The slow-building “Cheerleader” combines familiar Clark lyricism about a string of bad relationships and the frustration of being placed in an unwanted role: “I’ve had good times with some bad guys / I told whole lies / With a half-smile / Held your bare bones with my clothes on / I’ve thrown rocks, then hid both my arms / I don’t know what good it serves / Pouring my purse in the dirt / But I don’t wanna be your cheerleader anymore.” It also contains another verse, “I’ve seen America with no clothes on”, that seems to shadow a line written by Allen Ginsberg in “America”. (As far as the lyrics can be heard.) Northern Lights” is St. Vincent’s chance to rock hard, the song swelling into a chaotic, noisy texture of coarse choppy guitar, pounding high-hats, maracas, and electrified high-pitched squeaks. It’s a dynamite arrangement.
There’s a natural desire for listeners to try and read the artist into the work. But St. Vincent is so adept at writing personal songs that feel more universal than confessional. “Neutered Fruit” is one of the most hypnotically elegant tracks on “Strange Mercy”. It begins with light overlapping choral harmonies, like the entering of sacred ground. A bluesy electric guitar unwinds behind a complex shifting of pace and rhythm, a graceful lyrical refrain explodes into a celestial frenzy around a verse assessing a relationship: “Did you ever really stare at me? Did you ever really care for me … like I cared for you?” “Champagne Year” continues this more confessional side of St. Vincent. It’s the most straight-forward track, and a sublime change of pace, dark and brooding — a heartbeat drum and deep guitar melting into industrial noise and open space. “Dilettante” is a playful dalliance, with a “Bennie and the Jets” kinda strut, prancing its way with scuzzy guitar and Clark’s most velvety vocals. “Hysterical Strength” feels a bit like a throwaway. St. Vincent ends the record with “Year of the Tiger”. Despite the song’s clunky Indian-warpath musical refrain, lyrically it sounds like an Andrew Bird song, containing some of Clark’s more pointed verses. They take aim at another type of dilettante, who measures life by knowing the best in Italian shoes and keeping up with the Joneses: “I have to be the best of the bourgeoisie / My whole kingdom for a cup of coffee.”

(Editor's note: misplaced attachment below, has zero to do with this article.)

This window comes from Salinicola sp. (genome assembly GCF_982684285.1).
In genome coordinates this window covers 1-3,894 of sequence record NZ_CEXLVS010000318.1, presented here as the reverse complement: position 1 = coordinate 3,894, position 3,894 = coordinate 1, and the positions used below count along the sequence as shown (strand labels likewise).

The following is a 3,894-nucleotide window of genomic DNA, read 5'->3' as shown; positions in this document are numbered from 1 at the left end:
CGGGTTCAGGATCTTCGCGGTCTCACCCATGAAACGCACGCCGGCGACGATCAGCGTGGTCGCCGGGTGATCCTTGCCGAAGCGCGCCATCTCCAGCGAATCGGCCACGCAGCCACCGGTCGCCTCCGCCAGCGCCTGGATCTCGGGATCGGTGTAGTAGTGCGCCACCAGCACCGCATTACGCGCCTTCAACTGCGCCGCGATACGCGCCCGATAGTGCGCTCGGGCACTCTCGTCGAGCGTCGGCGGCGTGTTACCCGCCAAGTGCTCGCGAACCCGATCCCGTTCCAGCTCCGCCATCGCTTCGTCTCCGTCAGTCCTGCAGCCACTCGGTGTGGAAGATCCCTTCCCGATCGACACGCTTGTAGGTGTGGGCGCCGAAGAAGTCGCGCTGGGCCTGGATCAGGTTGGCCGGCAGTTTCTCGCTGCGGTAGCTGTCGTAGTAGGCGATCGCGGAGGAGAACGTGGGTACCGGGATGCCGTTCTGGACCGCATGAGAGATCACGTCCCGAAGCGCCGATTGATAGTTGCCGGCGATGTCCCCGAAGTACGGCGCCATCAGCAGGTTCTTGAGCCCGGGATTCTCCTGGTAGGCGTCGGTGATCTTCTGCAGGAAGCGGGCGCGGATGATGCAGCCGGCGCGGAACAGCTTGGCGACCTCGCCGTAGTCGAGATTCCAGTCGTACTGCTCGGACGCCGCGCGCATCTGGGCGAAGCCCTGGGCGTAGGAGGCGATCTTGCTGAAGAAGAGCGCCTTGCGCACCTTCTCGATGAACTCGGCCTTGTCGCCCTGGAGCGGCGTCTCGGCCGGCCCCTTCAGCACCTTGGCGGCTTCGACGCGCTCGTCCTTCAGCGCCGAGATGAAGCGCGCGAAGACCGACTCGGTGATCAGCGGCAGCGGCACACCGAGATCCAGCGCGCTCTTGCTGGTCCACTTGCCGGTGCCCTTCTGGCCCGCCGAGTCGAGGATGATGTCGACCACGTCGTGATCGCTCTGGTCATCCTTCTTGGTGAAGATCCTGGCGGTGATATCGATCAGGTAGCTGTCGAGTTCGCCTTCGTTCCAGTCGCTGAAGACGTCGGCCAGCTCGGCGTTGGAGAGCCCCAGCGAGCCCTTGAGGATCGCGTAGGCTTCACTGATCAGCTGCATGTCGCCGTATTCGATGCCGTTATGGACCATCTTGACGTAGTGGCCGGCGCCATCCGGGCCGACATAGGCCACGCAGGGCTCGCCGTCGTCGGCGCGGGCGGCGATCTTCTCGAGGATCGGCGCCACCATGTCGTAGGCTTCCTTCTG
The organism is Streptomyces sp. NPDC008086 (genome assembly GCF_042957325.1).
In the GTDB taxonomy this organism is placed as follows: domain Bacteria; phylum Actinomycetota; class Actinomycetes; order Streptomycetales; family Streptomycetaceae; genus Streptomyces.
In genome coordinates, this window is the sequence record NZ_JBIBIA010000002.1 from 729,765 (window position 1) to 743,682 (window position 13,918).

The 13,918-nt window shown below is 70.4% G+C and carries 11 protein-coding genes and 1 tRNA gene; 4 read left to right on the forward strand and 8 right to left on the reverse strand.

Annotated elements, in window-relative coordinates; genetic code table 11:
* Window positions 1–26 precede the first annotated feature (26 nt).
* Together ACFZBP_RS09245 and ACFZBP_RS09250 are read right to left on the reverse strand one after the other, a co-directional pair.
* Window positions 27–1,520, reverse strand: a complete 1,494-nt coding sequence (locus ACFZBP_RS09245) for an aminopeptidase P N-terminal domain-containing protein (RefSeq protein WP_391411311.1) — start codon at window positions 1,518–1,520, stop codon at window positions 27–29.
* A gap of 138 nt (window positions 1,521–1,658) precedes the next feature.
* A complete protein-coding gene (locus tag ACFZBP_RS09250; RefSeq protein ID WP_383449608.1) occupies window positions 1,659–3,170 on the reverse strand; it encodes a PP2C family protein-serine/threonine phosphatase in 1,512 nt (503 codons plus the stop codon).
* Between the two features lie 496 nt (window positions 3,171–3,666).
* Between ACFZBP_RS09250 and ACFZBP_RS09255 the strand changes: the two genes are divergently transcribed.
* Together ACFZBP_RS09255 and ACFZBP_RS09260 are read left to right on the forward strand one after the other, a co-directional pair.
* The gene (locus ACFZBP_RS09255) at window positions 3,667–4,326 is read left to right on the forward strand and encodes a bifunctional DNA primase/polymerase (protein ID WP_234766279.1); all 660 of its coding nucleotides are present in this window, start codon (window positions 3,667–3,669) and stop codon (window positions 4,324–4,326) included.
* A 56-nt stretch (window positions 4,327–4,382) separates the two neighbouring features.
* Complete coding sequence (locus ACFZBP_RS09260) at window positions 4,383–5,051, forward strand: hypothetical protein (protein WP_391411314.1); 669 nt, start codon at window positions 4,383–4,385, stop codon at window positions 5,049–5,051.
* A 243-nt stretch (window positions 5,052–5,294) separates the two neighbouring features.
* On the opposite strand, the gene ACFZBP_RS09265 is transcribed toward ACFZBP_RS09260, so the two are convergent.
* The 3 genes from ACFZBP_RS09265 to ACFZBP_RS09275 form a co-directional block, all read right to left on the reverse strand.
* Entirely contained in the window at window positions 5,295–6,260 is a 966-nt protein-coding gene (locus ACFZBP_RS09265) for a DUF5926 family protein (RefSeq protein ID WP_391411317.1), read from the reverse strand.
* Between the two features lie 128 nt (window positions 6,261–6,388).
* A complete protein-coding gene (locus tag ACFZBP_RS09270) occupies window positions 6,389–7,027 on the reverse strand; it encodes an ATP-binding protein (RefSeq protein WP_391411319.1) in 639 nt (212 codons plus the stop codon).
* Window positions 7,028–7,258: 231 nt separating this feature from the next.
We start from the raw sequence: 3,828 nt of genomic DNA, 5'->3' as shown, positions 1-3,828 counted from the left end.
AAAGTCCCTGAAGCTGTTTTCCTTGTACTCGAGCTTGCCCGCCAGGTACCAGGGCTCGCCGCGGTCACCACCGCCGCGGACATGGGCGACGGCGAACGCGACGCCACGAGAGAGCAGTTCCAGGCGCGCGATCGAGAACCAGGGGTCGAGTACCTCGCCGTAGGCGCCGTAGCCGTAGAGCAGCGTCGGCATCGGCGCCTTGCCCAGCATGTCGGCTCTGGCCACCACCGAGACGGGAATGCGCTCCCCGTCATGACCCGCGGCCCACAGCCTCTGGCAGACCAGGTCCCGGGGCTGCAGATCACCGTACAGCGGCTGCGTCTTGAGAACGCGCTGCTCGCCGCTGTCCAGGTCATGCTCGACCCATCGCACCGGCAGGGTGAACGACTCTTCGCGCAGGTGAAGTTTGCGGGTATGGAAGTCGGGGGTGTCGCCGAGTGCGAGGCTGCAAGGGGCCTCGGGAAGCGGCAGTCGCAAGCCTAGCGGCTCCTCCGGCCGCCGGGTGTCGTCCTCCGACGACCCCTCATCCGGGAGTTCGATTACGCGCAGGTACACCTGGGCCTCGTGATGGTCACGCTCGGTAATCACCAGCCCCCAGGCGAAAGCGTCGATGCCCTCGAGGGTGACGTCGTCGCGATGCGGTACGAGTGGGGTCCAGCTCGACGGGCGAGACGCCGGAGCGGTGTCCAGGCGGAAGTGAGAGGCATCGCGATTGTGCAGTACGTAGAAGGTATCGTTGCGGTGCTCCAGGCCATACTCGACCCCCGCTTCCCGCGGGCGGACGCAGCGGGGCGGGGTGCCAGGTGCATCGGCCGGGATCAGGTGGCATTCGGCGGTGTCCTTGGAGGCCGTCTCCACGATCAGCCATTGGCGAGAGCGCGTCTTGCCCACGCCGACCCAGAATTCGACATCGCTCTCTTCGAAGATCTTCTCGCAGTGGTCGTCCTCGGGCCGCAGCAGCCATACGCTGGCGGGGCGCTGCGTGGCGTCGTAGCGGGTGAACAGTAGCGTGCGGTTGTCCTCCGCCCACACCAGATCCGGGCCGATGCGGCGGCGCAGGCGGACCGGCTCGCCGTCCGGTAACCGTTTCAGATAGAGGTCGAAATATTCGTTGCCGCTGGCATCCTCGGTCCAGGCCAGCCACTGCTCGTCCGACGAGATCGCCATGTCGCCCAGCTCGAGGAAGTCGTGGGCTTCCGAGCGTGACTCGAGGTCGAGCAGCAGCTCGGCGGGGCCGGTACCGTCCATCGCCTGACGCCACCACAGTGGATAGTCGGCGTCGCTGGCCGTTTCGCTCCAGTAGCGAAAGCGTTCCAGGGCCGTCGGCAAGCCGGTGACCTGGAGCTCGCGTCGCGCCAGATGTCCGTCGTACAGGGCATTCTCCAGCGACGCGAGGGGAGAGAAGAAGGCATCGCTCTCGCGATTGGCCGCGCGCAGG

Sure, Clark has become a critic’s darling, like PJ Harvey and Radiohead before her, but not without reason. St. Vincent’s music feels as if it’s always aching to be. These are songs with multiple pathways of progression, in love with the process of making music. “Strange Mercy” is just one stage in the continuing evolution of St. Vincent. At its most visionary moments, it’s luxuriating, flaunting, extravagant, lush, strange, and passionate. Some may find it indulgent and straining. But it’s never boring. In three official albums, Clark has fused a fine line of music that melds a dichotomy: One half is made of dreamy essence and lithe fantasy, the other a clamor of creative technologically-based explosion and serrated eccentricity. “Strange Mercy” is alien and of the earth. It’s the best of both worlds. Note: Read a Their Bated Breath feature-length piece called “A Savage Beauty”, about the career of Annie Clark going back to her college days. Artwork for this post is based on a photo by photographer Tommy Kearns. As usual, all lyrics are unofficial.